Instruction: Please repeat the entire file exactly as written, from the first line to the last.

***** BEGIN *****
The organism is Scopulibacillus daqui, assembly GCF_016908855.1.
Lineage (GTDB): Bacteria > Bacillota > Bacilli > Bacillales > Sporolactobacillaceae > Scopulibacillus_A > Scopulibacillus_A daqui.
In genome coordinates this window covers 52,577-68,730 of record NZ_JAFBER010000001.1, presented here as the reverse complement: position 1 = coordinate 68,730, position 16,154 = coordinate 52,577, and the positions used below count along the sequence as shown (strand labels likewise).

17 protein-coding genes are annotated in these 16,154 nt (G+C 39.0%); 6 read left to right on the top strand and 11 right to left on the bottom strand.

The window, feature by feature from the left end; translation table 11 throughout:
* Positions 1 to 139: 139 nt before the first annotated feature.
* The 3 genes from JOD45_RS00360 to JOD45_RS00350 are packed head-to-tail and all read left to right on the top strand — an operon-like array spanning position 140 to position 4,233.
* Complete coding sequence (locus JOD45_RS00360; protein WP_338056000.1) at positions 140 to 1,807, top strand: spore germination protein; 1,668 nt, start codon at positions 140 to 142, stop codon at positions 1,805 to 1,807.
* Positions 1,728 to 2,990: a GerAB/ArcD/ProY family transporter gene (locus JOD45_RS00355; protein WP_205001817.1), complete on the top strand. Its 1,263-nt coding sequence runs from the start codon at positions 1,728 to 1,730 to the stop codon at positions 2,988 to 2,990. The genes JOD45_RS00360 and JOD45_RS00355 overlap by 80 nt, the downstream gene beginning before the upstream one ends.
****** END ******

The organism is Scopulibacillus daqui, assembly GCF_016908855.1.
Lineage (GTDB): Bacteria > Bacillota > Bacilli > Bacillales > Sporolactobacillaceae > Scopulibacillus_A > Scopulibacillus_A daqui.
In genome coordinates this window covers 52,577-68,730 of record NZ_JAFBER010000001.1, presented here as the reverse complement: position 1 = coordinate 68,730, position 16,154 = coordinate 52,577, and the positions used below count along the sequence as shown (strand labels likewise).

17 protein-coding genes are annotated in these 16,154 nt (G+C 39.0%); 6 read left to right on the top strand and 11 right to left on the bottom strand.

The window, feature by feature from the left end; translation table 11 throughout:
* Positions 1 to 139: 139 nt before the first annotated feature.
* The 3 genes from JOD45_RS00360 to JOD45_RS00350 are packed head-to-tail and all read left to right on the top strand — an operon-like array spanning position 140 to position 4,233.
* Complete coding sequence (locus JOD45_RS00360; protein WP_338056000.1) at positions 140 to 1,807, top strand: spore germination protein; 1,668 nt, start codon at positions 140 to 142, stop codon at positions 1,805 to 1,807.
* Positions 1,728 to 2,990: a GerAB/ArcD/ProY family transporter gene (locus JOD45_RS00355; protein WP_205001817.1), complete on the top strand. Its 1,263-nt coding sequence runs from the start codon at positions 1,728 to 1,730 to the stop codon at positions 2,988 to 2,990. The genes JOD45_RS00360 and JOD45_RS00355 overlap by 80 nt, the downstream gene beginning before the upstream one ends.